Re: [Discuss-sudbury-model] Re: Discuss-sudbury-model digest, Vol 1 #157 - 7 msgs

From: Kristina <maus_at_bmts.com>
Date: Sat Apr 17 09:32:00 2004

On 4/15/04 6:37 PM, "wmvh" <vivalaarte_at_excite.com> wrote:

> I understand your predicament Myra. I am also 49, just beginning a life long
> dream to be an art teacher. (excuse that term). And I will be working in a
> public middle school. I have been working there the last 2 years as an AIde
> and often find myself slipping into a role that I do not like.
>
> I feel a little stuck, not having a democratic school nearby, and not having
> the money or energy to start a new one. I believe that I can do SOME good,
> just by talking and listening to my students honestly. There is a little more
> freedom in art classes though the requirements of the school do put a lot of
> restrictions on activities.
>
> I am hoping that I can create a personal relationship with my students that
> somehow overshadows the institutional one that is forced on us. I do not know
> if it is possible. I know that I have to keep a close check on myself to avoid
> playing the role.

Hi William,

I am an artist and an art teacher for the past sixteen years to grades 4-8,
even a little primary, in a rural Ontario public elementary school, (it was
a second career and I am 53), and I can assure you that it is *not*
possible. The personal relationship part, well that happens wherever you
are, thank heavens, and you will impact on the people around you with your
own gifts; there are rewards with individual students and events, wonderful
people; but, it does not overshadow the institutional issues of coercion,
(and even though art is an amazing subject, there are students in my art
classes who would rather be doing other things) curriculum needs and the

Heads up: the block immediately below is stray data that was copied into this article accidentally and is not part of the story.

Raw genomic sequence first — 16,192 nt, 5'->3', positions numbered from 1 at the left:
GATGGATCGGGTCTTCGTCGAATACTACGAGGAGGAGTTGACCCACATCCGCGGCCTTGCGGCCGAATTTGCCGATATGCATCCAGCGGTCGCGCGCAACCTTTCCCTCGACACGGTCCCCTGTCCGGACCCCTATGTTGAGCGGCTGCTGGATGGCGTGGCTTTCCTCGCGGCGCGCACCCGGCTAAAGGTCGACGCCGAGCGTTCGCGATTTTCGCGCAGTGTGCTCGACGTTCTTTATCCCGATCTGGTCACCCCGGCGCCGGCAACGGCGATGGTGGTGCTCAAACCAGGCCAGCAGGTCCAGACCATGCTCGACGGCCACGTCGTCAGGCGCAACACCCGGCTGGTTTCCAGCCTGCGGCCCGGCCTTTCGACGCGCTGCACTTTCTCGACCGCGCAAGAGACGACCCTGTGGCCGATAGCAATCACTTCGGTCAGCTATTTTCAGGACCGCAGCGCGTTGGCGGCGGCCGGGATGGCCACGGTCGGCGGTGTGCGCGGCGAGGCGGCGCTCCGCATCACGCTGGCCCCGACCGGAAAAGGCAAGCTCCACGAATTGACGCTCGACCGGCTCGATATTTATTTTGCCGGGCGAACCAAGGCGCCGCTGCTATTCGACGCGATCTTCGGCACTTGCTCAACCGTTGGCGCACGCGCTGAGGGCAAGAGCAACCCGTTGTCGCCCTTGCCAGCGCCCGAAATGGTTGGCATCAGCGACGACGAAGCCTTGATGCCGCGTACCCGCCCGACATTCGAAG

structure that imposes, assessment and evaluation and the associated
baggage, thirty-two kids in a small box, bells every so many minutes,
washroom passes, no hats, no gum chewing, crowd control. The needs of the
institution override personal needs daily, hourly, by the minute, and there
is little or no freedom... If you take on the role of public school
teacher, you are indeed expected to meet the requirements of the job, and
that will require you to "play the role," or not do what you are being paid
to do and your performance will be unsatisfactory to your employer.

I have accepted that where I work is far from ideal. There is a better way
to learn and I see the Sudbury model as the choice. For me, practically at
this time and in this location, it is not an option. Some days I enjoy my
job quite a lot. There are bright lights anywhere you are if you look and
see them. Other days it is quite a struggle to function in the system, to
watch children who can't fit there flail about, listen to teachers who are
fighting battles they won't win, and to feel that it could be different. I
have stopped trying to change it. The public system is what it is. I do my
best where I am. Congratulations to those of you out there who are making
Sudbury models work, who have the opportunity to experience the freedom with
the kids. Each successful school opens the door for another one. It must be
an amazing thing! I have really enjoyed following this discussion and wish
you all well!

Warm regards,
Kristina
Received on Sat Apr 17 2004 - 09:31:02 EDT

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